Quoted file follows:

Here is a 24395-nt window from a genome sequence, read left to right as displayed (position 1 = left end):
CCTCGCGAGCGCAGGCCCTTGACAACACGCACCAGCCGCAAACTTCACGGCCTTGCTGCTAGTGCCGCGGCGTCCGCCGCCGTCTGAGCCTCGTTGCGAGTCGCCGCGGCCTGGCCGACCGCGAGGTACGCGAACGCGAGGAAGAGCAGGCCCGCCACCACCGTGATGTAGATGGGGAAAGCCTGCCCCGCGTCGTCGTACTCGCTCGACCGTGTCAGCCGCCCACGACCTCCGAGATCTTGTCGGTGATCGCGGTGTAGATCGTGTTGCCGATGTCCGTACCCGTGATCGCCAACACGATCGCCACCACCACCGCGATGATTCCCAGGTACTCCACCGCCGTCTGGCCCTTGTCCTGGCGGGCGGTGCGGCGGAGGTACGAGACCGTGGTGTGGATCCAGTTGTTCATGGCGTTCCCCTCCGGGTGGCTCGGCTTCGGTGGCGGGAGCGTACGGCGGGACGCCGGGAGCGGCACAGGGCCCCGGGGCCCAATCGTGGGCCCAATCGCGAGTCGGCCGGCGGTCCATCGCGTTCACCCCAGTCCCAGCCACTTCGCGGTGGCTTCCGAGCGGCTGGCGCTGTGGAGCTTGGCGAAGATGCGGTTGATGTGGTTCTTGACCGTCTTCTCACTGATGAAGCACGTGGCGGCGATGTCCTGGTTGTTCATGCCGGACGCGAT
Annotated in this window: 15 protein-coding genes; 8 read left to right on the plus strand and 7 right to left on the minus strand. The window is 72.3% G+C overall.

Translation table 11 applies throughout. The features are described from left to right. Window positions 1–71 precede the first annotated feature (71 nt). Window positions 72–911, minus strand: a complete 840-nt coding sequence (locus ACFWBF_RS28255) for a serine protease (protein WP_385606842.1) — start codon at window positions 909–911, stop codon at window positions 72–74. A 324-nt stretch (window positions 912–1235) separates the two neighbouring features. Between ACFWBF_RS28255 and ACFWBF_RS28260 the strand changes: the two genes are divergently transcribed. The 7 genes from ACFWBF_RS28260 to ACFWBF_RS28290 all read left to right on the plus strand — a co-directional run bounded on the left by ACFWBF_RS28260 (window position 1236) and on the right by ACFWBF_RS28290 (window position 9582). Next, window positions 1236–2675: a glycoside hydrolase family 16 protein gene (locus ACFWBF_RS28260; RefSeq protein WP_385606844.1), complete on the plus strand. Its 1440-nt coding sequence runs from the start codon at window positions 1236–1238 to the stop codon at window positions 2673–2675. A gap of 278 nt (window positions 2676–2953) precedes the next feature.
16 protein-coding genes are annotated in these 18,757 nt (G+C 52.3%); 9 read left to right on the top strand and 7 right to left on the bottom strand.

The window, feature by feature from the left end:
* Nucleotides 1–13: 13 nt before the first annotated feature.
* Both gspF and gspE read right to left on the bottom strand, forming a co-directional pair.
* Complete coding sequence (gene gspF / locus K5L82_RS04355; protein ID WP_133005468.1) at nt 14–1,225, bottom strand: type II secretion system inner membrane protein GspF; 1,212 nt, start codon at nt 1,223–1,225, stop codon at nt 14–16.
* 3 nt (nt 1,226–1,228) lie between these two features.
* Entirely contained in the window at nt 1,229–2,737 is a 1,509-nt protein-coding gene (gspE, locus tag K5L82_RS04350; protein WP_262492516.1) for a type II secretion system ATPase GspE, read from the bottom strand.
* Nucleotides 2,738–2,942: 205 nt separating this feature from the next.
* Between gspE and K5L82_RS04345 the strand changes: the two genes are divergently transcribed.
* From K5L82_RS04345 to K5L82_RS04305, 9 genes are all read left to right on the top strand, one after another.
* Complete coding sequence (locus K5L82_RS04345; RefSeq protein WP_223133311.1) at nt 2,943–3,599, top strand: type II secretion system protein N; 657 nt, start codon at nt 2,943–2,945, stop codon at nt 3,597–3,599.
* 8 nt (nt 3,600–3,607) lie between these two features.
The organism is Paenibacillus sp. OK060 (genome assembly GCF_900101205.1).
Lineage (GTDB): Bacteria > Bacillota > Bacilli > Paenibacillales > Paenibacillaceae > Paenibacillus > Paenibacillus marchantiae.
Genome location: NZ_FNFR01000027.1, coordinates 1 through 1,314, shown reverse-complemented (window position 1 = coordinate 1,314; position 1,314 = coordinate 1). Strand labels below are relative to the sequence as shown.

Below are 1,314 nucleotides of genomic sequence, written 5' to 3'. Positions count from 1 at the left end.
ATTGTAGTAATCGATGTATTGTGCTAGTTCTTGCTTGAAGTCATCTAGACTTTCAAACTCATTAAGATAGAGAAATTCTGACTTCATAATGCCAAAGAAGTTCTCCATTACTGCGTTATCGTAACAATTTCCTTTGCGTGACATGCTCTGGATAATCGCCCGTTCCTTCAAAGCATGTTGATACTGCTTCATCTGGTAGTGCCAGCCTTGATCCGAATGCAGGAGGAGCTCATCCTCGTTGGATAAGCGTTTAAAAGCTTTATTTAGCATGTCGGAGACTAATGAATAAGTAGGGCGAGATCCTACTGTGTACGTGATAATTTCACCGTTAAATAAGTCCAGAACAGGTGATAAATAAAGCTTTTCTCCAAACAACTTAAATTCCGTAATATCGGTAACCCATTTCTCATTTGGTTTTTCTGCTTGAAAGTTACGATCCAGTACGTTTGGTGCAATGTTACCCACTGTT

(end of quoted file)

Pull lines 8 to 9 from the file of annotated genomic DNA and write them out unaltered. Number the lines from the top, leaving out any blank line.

* Both gspF and gspE read right to left on the bottom strand, forming a co-directional pair.
* Complete coding sequence (gene gspF / locus K5L82_RS04355; protein ID WP_133005468.1) at nt 14–1,225, bottom strand: type II secretion system inner membrane protein GspF; 1,212 nt, start codon at nt 1,223–1,225, stop codon at nt 14–16.